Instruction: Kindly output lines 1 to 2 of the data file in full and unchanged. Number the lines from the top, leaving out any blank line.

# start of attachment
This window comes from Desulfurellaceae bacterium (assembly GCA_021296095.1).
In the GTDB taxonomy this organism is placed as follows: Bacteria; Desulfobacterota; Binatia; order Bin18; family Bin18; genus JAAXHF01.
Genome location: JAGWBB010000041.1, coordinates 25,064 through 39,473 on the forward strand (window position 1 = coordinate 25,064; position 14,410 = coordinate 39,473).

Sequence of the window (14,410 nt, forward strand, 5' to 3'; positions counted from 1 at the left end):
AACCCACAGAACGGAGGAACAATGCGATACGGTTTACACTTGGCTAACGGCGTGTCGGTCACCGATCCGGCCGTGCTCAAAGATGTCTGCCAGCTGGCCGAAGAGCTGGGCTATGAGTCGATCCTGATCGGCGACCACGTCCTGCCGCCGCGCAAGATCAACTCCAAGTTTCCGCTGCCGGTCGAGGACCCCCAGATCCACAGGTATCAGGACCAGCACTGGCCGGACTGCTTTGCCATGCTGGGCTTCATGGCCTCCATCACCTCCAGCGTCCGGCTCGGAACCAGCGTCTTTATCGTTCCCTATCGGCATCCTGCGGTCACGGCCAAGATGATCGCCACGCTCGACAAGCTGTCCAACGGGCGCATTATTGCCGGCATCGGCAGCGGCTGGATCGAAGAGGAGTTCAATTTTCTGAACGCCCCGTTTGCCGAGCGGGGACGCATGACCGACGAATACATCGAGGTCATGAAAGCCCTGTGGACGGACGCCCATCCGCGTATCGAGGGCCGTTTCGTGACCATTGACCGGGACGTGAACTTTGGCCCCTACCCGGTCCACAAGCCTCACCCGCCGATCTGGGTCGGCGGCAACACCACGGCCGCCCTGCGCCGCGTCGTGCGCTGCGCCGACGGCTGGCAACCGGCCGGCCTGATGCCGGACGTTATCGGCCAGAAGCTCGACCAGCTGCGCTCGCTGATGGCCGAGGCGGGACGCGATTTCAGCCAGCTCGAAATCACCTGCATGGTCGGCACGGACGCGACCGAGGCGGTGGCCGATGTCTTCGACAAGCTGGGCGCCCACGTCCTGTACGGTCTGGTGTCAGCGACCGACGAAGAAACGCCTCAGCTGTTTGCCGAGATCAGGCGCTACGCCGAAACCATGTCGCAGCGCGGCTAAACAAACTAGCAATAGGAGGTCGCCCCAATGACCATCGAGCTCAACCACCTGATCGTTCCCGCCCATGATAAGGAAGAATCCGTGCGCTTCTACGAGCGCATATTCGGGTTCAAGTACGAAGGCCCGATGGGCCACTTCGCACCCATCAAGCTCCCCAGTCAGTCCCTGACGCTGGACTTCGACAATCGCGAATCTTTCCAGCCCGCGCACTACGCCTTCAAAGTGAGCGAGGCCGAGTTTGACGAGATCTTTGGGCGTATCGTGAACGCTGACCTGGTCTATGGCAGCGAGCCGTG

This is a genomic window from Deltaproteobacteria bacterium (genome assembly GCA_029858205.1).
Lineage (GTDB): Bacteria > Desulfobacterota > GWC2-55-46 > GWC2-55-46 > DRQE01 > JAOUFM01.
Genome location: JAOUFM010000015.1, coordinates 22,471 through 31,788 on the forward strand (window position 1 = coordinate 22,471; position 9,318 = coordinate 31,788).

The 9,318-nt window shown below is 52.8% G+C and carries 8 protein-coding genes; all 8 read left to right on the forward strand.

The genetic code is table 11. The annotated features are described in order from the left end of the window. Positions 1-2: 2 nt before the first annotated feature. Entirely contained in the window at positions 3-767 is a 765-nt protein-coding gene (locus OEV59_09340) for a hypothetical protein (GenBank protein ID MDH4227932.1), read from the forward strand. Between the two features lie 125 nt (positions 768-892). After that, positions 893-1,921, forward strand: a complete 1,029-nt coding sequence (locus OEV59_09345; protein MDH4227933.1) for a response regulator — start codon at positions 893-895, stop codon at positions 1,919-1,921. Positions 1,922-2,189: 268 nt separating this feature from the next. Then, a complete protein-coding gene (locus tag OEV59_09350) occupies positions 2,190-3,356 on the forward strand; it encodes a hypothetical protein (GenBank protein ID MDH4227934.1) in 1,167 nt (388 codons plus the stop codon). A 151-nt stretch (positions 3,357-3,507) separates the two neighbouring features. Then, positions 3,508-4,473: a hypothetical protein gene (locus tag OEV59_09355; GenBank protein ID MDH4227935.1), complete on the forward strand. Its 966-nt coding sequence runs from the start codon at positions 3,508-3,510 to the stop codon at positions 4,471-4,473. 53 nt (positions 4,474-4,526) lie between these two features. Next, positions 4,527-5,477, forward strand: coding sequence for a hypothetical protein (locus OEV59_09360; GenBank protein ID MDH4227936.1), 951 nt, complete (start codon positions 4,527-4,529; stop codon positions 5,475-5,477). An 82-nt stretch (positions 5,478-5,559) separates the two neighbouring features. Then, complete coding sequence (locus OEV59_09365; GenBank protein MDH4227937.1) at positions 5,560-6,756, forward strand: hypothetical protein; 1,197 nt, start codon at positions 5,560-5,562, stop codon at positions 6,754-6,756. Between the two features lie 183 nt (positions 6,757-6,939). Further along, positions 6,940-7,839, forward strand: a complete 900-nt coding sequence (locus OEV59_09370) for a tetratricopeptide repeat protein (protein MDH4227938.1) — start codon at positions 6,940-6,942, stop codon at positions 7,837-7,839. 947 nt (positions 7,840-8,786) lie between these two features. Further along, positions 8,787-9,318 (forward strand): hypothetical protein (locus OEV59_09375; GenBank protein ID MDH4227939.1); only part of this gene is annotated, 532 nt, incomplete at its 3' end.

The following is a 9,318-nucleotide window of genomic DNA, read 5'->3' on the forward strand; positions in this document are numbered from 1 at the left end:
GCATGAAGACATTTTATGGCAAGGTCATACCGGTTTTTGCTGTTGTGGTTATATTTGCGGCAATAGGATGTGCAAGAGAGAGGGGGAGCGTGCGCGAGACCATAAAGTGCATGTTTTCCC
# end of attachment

This window comes from Desulfurellaceae bacterium (assembly GCA_021296095.1).
In the GTDB taxonomy this organism is placed as follows: Bacteria; Desulfobacterota; Binatia; order Bin18; family Bin18; genus JAAXHF01.